Polyurethane vs. other track surfaces

There are many different types of track surfacing on the market for every budget and use. Which is right for you?

Throw in colors, configurations, top coatings and markings, and the possibilities are endless – if not overwhelming. Understanding the difference between a polyurethane track or Mondo or latex is crucial to understanding what your school needs.

Polyurethane tracks make up the overwhelming majority of tracks installed at both high schools/middle schools and colleges, particularly in the Northeast. There are many different types and systems in polyurethane, but the basic principle is that the track is the result of a chemical process, mixed and installed on-site.

Polyurethane tracks have elasticity, meaning they can withstand harsh winter freeze/thaw cycles. Depending on the specific system, polyurethane tracks can routinely last over 10 years before a simple, economical resurface is needed.

It’s common for the asphalt base beneath a polyurethane track to last upwards of 25 years and need one resurface in that time. Certain polyurethane tracks (“mat and spray” tracks) can be resurfaced more often in that lifespan but cost less at the outset.

Polyurethane running tracks can be resurfaced more than 10 years after they are first installed.

When a polyurethane track wears over time, it maintains its usefulness. Outside damage caused by outside forces, these tracks rarely wear away to leave dangerous cracks and divots in the surface, even at advanced ages. There are also few seams, limited to just three or four areas, typically, which are carefully addressed during the install process to assure they don’t come apart.

Polyurethane tracks use EPDM rubber to create a top course that retains its texture over time. The materials used are designed to be comfortable to run on without sacrificing the speed of the athlete running on it – regardless of the age of the track.

The balance stuck between quality, longevity and cost are what polyurethane tracks by far the most popular choice.

A latex track in Pennsylvania shows the asphalt base exposed due to advanced wear.

Latex tracks come in at a lower cost, but should be resurfaced more often than polyurethane surfaces. These tracks also lack the “give” of polyurethane tracks. When they wear, they can become brittle and crack, but also wear away, breaking apart and exposing the asphalt base.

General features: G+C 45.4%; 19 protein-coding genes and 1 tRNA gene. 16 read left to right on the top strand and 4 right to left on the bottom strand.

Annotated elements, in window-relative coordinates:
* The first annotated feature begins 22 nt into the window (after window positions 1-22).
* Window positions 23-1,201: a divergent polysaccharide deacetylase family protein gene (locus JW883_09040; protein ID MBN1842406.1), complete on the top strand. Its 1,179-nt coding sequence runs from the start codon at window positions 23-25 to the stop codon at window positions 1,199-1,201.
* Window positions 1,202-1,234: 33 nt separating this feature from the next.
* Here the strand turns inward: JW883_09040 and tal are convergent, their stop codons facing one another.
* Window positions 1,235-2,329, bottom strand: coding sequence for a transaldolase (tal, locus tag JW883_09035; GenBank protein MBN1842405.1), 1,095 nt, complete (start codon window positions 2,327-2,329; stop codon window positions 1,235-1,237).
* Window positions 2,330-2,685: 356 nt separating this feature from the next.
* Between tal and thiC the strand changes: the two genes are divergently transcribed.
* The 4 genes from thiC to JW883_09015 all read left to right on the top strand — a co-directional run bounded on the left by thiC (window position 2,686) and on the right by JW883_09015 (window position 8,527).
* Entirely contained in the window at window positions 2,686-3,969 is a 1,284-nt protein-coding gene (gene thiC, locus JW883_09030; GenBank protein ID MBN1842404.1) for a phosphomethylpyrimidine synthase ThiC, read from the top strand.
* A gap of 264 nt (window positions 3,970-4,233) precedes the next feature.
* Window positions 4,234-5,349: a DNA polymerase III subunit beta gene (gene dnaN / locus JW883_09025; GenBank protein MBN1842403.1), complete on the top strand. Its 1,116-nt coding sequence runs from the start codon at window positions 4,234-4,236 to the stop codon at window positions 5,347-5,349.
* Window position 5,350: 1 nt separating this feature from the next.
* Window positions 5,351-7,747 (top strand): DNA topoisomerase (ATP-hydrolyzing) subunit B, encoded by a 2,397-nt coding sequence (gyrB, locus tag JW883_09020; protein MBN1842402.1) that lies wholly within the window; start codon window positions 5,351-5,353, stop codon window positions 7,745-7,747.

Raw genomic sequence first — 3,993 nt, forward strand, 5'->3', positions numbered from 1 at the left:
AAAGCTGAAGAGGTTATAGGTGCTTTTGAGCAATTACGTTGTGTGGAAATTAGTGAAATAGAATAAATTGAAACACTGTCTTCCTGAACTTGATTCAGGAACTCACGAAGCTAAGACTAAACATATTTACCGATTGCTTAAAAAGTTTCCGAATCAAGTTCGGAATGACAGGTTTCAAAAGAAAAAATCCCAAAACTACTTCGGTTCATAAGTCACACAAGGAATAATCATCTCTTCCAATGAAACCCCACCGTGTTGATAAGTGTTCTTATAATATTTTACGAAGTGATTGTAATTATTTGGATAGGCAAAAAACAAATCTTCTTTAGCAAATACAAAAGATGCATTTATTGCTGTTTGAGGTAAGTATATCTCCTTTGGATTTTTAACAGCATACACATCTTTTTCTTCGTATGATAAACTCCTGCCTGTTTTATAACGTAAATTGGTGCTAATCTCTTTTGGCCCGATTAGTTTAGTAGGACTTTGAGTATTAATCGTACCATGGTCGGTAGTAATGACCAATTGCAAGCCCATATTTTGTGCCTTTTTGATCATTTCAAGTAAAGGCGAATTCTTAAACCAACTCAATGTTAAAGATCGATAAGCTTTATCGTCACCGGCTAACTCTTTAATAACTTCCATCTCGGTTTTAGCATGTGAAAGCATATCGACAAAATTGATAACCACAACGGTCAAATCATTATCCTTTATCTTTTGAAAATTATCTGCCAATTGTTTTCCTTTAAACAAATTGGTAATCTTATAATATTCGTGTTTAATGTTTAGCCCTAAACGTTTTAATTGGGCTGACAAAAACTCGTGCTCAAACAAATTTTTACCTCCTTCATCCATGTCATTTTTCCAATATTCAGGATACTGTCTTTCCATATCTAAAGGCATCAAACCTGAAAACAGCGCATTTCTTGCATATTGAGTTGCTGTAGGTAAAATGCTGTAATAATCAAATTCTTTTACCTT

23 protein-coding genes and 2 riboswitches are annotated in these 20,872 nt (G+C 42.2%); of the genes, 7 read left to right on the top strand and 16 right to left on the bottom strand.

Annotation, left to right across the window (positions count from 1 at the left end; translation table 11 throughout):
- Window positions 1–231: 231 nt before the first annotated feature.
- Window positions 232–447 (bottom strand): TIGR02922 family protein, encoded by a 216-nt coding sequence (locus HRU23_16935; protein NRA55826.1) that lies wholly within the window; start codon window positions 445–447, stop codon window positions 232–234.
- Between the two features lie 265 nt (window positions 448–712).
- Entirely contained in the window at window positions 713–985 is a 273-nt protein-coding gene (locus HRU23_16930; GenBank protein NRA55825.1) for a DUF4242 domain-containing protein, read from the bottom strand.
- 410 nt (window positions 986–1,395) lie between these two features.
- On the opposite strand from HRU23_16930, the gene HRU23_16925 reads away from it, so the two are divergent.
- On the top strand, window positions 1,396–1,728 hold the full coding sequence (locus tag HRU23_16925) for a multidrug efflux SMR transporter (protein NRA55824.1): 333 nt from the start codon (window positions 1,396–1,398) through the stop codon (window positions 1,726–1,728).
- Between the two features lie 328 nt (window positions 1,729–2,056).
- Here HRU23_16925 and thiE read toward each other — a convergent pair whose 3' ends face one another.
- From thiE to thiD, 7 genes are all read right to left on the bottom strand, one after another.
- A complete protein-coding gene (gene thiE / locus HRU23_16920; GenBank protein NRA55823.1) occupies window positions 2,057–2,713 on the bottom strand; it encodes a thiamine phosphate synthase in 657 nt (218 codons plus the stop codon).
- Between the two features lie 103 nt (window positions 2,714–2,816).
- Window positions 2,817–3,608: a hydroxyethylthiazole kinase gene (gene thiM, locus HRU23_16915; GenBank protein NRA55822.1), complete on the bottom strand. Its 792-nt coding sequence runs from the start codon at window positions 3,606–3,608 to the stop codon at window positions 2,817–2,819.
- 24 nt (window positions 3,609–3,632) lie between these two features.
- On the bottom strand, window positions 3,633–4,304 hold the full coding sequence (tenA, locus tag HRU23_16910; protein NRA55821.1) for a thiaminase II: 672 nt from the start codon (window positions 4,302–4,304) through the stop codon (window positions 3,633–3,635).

Latex tracks work for owners on the tightest budget, but long-term costs and maintenance are higher.

Mondo is the surfacing used in the Olympics. It comes in at the highest cost and it’s a prefabricated, rolled material that’s manufactured, delivered to the site and glued into place.

Most Mondo surfaces are said to be 10-year solutions. Mondo’s installation methods mean the track is covered with seams, both where lanes meet and at the end of each rolled section.

The Mondo surface at Danbury High School in Connecticut showed signs of advanced wear after being installed in 2002. ATT Sports replaced the track with a polyurethane system in 2019.

Mondo surfaces need to be removed and replaced when they have come the end of their useful life. Unlike polyurethane or latex tracks, a new surface can’t be simply installed over the existing track (with the exception of installing a new polyurethane top). Depending on the age and environmental factors, the asphalt below the Mondo surface needs to be repaired or replaced after the surfacing is removed.

The firm top of a Mondo track is part of what makes it “fast” but they can also show significant wear in high-traffic areas over time. The surfacing also tends to “crumble” as it ages and the top layer is worn off.

People can debate the speed of different track surfaces all day, but there is clear delineation between each of the three predominant types of surfacing out there today. Properly maintained, polyurethane tracks last longer and cost significantly less over decades, but carry a higher initial cost than latex and Mondo can boast its use on the international circuit.